College Vaccine Booster Mandates Don't Make Any Medical or Ethical Sense, New Study Concludes

College students should be able to use their own judgment on COVID boosters, not be forced into them by learning institutions.


Around 300 American colleges and universities, according to the website Best Colleges, mandate that students receive some form of a COVID vaccine booster. According to a new study from the Journal of Medical Ethics, whether thinking of the mandates as a matter of overall societal health or ethics, those particular vaccine mandates likely shouldn't exist.

Authors Kevin Bardosh, Allison Krug, Euzebiusz Jamrozik, Trudo Lemmens, Salmaan Keshavjee, Vinay Prasad, Marty A. Makary, Stefan Baral, and Tracy Beth Høeg (from a wide range of academic and medical institutions, but characterized in the paper as a "team of bioethicists, epidemiologists, legal scholars and clinicians") looked at the best available medical study data related to people ages 18 through 29—which covers the vast majority of college students—regarding the danger of COVID infection in 2022 and the dangers boosters may present to that age group.

After calculations whose specifics and citations are given in the full paper, the researchers estimate that in order to prevent one COVID hospitalization over a 6-month period, approximately 31,000 to 42,000 adults in that age group would have to get a third mRNA booster; and that if that many people from that age group get that booster, given the best available knowledge and estimates on how frequently that booster is likely to cause adverse effects, those boosters will generate over 18 "serious adverse events" (SAEs) for that single prevented hospitalization.

Those adverse events would include in that sized group 1.5–4.6 "booster-associated myopericarditis cases in males (typically requiring hospitalisation)" and 1,430 to 4,626 booster-associated health complications that would "interfer[e] with daily activities" but "typically not requir[e] hospitalisation."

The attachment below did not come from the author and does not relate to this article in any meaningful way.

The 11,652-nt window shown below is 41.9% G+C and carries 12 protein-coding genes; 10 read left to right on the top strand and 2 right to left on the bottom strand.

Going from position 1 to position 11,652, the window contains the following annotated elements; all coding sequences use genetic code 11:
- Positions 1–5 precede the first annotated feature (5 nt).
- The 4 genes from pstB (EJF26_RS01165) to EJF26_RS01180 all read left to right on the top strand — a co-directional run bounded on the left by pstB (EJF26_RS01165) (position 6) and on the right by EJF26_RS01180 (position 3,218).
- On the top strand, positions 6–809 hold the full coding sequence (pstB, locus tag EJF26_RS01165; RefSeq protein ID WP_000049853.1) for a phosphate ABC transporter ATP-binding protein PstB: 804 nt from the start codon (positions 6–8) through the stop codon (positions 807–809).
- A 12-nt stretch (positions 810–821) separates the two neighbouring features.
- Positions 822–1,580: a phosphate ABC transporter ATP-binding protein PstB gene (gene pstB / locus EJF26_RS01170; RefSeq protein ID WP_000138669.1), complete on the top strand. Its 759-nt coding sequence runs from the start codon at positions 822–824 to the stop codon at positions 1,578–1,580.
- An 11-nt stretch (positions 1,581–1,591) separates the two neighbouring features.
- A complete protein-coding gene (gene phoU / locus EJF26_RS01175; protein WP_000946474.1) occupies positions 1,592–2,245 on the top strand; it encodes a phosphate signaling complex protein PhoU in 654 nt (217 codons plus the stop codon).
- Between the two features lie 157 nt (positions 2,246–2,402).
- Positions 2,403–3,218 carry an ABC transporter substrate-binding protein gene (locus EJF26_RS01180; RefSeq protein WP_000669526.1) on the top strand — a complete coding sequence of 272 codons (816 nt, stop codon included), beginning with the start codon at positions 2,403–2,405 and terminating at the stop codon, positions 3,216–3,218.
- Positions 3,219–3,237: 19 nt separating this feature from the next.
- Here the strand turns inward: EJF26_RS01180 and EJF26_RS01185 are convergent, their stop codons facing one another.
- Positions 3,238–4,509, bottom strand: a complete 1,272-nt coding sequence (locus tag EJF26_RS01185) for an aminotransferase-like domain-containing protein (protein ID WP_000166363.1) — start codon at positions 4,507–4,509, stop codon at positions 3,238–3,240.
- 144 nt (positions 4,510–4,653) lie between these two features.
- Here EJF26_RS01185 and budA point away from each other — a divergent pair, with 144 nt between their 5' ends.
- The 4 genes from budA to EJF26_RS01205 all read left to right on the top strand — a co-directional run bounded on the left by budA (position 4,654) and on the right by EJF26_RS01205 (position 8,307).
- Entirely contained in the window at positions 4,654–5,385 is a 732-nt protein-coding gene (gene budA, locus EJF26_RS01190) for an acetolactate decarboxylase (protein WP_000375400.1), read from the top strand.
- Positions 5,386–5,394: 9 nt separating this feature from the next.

The authors' analysis is rooted in propositions they insist should not be controversial any longer given actual evidence: that the latest vaccines "provide, at most, partial and transient protection against infection, which decreases precipitously after a few months" and that, quoting the Centers for Disease Control and Prevention (CDC), "anyone with Omicron infection, regardless of vaccination status or whether or not they have symptoms, can spread the virus to others." They also stress the often unnoted benefits of previous infection for immunity in COVID policy making.

That all works to minimize the "benefit" side of such vaccine booster mandates for college students. On the "cost" side, the researchers rely on many cited medical studies to conclude that "While harms from COVID-19 vaccines are uncommon, they should be factored into policy recommendations….To estimate the expected harms…specific to boosting young adults aged 18–29 years, we used data reported by CDC from phase II/ III clinical trials, peer-reviewed observational data from large integrated health systems, and postmarketing surveillance collected via V-Safe by the CDC."

Three SAEs that they think are reasonably "vaccine related" based on analysis of randomized control trials include "moderate persistent tachycardia, moderate transient elevated hepatic enzymes and mild elevated hepatic enzymes."

The full paper strings out all these points and cites them to the medical studies and sources that justify them at far greater length than this post. Their full analysis leads them to conclude—remember, this is in a journal of medical ethics, not merely medical science—that requiring people in typical college-going age groups to receive COVID boosters is "unethical" in that the mandates are "not based on an updated (Omicron era) stratified risk-benefit assessment for this age group" and "may result in a net harm to healthy young adults" and "are not proportionate: expected harms are not outweighed by public health benefits given modest and transient effectiveness of vaccines against transmission."

The researchers grant many possible gaps or complications in the available data about harms associated with vaccine boosters, including that "our estimates rely on sponsor-reported and CDC summaries of AEs" and they thus "cannot account for failures to report small sample sizes, poor quality evidence subject to serious bias or loss to follow-up during the clinical trials." The particular age groups they are concerned with weren't as highly represented in the existing data as might be optimal, and they note that many SAEs occurred in placebo patients in the original studies as well, which limits the number of such complications that might be attributed with reasonable certainty to the vaccines themselves.

Still, they feel confident that there is enough reasonable inference of net harm from booster mandates that "policymakers should repeal COVID-19 vaccine mandates for young adults immediately and ensure pathways to compensation to those who have suffered negative consequences from these policies. Regulatory agencies should facilitate independent scientific analysis through open access to participant-level clinical trial data to allow risk-stratified and age-stratified risk-benefit analyses of any new vaccines prior to issuing recommendations. This is needed to begin what will be a long process of rebuilding trust in public health."